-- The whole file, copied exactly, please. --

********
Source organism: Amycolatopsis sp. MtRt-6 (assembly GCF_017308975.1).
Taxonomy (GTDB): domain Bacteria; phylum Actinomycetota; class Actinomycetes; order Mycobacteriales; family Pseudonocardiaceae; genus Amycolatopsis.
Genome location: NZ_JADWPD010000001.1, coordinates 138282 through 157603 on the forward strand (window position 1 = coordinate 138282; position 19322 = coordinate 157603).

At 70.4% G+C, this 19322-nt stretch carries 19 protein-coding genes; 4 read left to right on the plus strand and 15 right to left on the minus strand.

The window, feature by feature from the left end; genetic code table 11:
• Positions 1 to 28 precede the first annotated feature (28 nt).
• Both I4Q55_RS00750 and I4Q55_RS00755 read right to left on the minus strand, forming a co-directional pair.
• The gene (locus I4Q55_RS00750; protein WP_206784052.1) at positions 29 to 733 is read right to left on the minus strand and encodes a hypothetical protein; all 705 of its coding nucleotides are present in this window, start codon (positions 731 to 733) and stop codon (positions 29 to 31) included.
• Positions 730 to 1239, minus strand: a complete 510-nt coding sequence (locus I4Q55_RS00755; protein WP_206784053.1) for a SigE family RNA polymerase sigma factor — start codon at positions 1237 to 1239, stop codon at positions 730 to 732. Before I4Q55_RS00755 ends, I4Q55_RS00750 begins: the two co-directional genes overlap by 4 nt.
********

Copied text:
Source organism: Amycolatopsis sp. MtRt-6 (assembly GCF_017308975.1).
Taxonomy (GTDB): domain Bacteria; phylum Actinomycetota; class Actinomycetes; order Mycobacteriales; family Pseudonocardiaceae; genus Amycolatopsis.
Genome location: NZ_JADWPD010000001.1, coordinates 138282 through 157603 on the forward strand (window position 1 = coordinate 138282; position 19322 = coordinate 157603).

At 70.4% G+C, this 19322-nt stretch carries 19 protein-coding genes; 4 read left to right on the plus strand and 15 right to left on the minus strand.

The window, feature by feature from the left end; genetic code table 11:
• Positions 1 to 28 precede the first annotated feature (28 nt).
• Both I4Q55_RS00750 and I4Q55_RS00755 read right to left on the minus strand, forming a co-directional pair.
• The gene (locus I4Q55_RS00750; protein WP_206784052.1) at positions 29 to 733 is read right to left on the minus strand and encodes a hypothetical protein; all 705 of its coding nucleotides are present in this window, start codon (positions 731 to 733) and stop codon (positions 29 to 31) included.
• Positions 730 to 1239, minus strand: a complete 510-nt coding sequence (locus I4Q55_RS00755; protein WP_206784053.1) for a SigE family RNA polymerase sigma factor — start codon at positions 1237 to 1239, stop codon at positions 730 to 732. Before I4Q55_RS00755 ends, I4Q55_RS00750 begins: the two co-directional genes overlap by 4 nt.